We say also, a scene of sorrow or of rejoicing, a noble scene, a sylvan scene.

A charming scene of nature is display'd.

3. A part of a play; a division of an act. A play is divided into acts, and acts are divided into scenes.

4. So much of an act of a play as represents what passes between the same persons in the same place.

5. The place represented by the sate. The scene was laid in the king's palace.

6. The curtain or hanging of a theater adapted to the play.

7. The place where any thing is exhibited.

The world is a vast scene of strife.

8. Any remarkable exhibition.

The shepherds, while watching their flocks upon the plains of Bethehem, were suddenly interrupted by one of the most sublime and surprising scenes which have ever been exhibited on earth.

SCENE, n. [Fr. id.; L. scena; Gr. σκηνη, Heb. שבן, to dwell; Ch. to subside, to settle; Syr. to come or fall on; Ar. سَكَنَ sakana, to be firm, stable, quiet, to set or establish, to quiet or cause to rest. Class Gn, No. 43, 44. The Gr. word signifies a tent, hut or cottage. In L. it is an arbor or stage. The primary sense is to set or throw down.]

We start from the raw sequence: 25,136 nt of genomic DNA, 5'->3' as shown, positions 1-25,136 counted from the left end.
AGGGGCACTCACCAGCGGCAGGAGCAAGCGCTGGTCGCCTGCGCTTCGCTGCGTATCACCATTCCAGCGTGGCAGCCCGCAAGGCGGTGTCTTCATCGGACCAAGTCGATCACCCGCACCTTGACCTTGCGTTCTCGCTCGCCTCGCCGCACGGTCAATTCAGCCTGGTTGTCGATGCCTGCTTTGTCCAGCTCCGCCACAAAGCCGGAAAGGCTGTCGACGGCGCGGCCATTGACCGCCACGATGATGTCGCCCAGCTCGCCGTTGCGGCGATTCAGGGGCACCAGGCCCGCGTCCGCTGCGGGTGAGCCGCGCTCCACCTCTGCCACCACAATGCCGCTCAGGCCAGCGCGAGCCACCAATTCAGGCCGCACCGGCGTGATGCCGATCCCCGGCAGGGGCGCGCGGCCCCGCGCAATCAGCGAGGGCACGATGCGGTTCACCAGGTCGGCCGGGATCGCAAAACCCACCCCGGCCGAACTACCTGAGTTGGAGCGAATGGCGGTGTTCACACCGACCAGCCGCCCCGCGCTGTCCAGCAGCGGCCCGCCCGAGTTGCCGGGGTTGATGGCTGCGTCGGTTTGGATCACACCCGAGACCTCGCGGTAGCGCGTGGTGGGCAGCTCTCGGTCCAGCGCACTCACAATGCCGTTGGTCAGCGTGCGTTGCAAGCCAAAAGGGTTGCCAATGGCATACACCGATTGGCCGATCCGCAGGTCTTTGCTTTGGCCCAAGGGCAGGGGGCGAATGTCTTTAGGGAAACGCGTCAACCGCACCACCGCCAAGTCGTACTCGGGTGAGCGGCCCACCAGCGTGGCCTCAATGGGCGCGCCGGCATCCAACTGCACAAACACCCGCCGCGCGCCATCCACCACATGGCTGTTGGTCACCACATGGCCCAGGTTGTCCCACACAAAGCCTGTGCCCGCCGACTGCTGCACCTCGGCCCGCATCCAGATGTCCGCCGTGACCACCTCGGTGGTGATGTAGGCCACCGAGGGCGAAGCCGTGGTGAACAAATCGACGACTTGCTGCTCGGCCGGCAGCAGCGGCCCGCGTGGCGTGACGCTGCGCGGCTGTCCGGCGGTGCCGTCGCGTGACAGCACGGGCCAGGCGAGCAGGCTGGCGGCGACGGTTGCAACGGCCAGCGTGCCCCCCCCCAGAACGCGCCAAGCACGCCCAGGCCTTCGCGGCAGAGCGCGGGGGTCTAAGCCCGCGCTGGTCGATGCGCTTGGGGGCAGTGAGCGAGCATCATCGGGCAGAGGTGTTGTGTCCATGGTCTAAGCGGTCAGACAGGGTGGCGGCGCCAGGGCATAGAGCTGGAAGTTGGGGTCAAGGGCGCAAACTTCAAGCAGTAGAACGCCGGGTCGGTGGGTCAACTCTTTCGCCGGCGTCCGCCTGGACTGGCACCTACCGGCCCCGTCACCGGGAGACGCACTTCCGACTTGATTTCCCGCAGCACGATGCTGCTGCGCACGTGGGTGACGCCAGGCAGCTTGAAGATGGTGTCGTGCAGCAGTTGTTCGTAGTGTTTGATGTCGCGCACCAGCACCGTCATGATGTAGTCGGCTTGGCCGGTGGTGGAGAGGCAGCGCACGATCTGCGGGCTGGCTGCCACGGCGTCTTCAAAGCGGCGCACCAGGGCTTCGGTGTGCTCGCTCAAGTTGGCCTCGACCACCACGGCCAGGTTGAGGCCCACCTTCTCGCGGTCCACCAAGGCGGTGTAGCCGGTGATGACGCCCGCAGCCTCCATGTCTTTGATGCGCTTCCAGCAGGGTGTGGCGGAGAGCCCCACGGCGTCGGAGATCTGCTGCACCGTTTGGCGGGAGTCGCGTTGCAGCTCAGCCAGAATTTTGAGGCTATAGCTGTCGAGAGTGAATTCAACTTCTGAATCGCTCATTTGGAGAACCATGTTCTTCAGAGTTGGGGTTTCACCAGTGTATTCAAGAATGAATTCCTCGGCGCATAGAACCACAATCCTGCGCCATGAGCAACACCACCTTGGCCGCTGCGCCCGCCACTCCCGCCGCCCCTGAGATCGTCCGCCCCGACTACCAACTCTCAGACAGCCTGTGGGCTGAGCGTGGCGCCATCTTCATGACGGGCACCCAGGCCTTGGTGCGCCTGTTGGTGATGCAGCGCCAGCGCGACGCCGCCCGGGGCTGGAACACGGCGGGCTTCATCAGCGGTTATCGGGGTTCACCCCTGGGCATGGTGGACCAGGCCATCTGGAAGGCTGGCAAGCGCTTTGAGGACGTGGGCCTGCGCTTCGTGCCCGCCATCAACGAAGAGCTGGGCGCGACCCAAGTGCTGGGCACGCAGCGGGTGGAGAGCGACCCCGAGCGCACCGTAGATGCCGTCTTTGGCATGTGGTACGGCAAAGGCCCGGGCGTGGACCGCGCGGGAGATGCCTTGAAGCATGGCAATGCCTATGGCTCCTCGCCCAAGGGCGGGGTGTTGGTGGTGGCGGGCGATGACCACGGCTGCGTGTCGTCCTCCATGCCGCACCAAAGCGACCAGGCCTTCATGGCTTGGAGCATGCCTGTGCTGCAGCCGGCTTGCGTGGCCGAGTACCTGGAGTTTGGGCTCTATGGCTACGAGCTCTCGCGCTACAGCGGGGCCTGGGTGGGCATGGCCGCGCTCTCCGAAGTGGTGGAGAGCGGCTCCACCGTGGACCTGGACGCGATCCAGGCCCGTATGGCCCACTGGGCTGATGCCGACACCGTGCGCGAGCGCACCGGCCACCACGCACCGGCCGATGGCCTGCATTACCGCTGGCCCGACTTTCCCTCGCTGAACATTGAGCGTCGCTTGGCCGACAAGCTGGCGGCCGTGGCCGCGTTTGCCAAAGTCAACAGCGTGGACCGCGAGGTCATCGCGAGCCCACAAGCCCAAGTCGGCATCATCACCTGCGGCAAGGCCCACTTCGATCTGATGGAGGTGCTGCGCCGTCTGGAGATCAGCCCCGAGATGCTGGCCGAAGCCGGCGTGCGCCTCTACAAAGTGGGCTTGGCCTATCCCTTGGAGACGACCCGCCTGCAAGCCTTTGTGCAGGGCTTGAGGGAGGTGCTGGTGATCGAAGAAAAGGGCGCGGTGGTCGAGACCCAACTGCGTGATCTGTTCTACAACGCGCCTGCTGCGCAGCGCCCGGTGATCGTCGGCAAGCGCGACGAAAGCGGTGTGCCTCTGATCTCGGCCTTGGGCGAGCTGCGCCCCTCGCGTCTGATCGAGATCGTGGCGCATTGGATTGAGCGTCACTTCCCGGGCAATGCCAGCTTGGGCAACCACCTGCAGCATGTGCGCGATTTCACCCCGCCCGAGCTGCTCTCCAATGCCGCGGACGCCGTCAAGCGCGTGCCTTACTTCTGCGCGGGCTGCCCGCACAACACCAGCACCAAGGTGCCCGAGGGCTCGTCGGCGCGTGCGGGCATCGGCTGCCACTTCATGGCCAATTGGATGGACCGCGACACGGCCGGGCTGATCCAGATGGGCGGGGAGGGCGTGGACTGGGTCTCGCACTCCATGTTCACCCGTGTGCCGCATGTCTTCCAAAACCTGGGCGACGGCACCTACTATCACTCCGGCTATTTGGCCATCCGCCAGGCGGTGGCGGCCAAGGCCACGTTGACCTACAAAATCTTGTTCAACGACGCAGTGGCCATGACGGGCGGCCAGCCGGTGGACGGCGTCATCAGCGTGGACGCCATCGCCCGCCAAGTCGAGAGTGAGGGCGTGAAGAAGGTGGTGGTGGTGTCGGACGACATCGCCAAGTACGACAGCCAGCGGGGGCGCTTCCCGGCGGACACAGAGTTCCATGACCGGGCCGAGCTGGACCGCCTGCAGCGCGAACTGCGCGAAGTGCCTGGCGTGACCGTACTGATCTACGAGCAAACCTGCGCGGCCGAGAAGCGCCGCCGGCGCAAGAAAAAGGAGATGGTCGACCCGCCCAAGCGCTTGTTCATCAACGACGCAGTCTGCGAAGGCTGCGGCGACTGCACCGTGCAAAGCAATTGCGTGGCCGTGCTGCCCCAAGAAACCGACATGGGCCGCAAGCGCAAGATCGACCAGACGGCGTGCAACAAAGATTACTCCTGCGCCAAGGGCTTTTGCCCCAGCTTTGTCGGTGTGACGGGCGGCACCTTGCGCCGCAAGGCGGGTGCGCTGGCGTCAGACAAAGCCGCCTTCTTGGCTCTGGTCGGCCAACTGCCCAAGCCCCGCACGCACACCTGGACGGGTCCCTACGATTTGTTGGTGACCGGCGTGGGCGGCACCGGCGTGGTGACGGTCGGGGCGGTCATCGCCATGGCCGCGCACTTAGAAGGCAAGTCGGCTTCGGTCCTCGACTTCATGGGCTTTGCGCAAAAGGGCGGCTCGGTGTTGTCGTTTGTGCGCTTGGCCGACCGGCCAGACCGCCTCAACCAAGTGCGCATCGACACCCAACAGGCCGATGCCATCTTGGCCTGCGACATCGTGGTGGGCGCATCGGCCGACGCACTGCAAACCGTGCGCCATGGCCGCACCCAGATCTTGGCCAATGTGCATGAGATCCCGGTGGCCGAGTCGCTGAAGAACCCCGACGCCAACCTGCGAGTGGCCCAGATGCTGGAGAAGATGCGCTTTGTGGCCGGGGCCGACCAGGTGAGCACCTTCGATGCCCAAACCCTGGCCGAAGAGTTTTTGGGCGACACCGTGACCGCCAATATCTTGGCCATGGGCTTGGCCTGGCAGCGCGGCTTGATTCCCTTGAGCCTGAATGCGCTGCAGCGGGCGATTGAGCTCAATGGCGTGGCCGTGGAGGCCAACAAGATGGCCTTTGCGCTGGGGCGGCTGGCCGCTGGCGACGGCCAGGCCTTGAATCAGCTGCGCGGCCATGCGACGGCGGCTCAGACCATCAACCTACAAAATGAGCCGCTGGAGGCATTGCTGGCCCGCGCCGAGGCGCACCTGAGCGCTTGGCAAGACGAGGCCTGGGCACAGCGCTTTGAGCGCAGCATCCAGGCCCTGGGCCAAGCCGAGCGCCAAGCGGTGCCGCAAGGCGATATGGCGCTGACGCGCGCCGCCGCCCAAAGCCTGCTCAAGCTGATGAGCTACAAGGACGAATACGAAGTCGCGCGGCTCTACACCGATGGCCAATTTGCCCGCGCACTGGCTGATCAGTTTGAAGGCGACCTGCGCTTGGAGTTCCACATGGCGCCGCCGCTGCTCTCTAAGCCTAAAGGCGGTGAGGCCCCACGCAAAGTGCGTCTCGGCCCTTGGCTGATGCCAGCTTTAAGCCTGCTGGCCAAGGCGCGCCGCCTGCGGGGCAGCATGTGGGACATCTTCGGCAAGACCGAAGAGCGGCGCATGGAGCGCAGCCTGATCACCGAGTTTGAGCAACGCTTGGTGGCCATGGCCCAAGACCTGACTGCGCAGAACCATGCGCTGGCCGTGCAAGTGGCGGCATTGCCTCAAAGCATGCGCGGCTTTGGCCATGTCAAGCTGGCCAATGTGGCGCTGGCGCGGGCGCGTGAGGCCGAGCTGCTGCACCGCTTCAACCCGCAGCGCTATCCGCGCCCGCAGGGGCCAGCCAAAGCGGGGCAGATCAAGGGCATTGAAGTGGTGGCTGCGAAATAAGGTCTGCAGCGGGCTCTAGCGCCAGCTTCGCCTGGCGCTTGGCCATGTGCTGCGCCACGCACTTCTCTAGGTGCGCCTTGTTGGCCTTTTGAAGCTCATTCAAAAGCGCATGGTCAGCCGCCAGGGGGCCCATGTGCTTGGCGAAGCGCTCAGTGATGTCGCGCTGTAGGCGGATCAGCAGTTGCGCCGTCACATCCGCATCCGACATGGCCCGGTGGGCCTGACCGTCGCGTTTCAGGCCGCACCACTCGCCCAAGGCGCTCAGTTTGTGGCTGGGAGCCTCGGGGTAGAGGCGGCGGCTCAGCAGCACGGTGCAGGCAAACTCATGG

1. A stage; the theater or place where dramatic pieces and other shows are exhibited. It does not appear that the ancients changed the scenes in different parts of the play. Indeed the original scene for acting was an open plat of ground, shaded or slightly covered. – Encyc.
  2. The whole series of actions and events connected and exhibited; or the whole assemblage of objects displayed at one view. Thus we say, the execution of a malefactor is a melancholy scene. The crucifixion of our Saviour was the most solemn scene ever presented to the view of man. We say also, a scene of sorrow or of rejoicing, a noble scene, a sylvan scene. A charming scene of nature is display'd. – Dryden.
  3. A part of a play; a division of an act. A play is divided into acts, and acts are divided into scenes.
  4. So much of an act of a play as represents what passes between the same persons in the same place. – Dryden.
  5. The place represented by the stage. The scene was laid in the king's palace.
  6. The curtain or hanging of a theater adapted to the play.
  7. The place where any thing is exhibited. The world is a vast scene of strife. – J. M. Mason.
  8. Any remarkable exhibition. The shepherds, while watching their flocks upon the plain of Bethlehem, were suddenly interrupted by one of the most sublime and surprising scenes which have ever been exhibited on earth. – W. D. Sprague.

Scene
  1. The structure on which a spectacle or play is exhibited; the part of a theater in which the acting is done, with its adjuncts and decorations; the stage.
  2. To exhibit as a scene; to make a scene of; to display.

    [Obs.] Abp. Sancroft.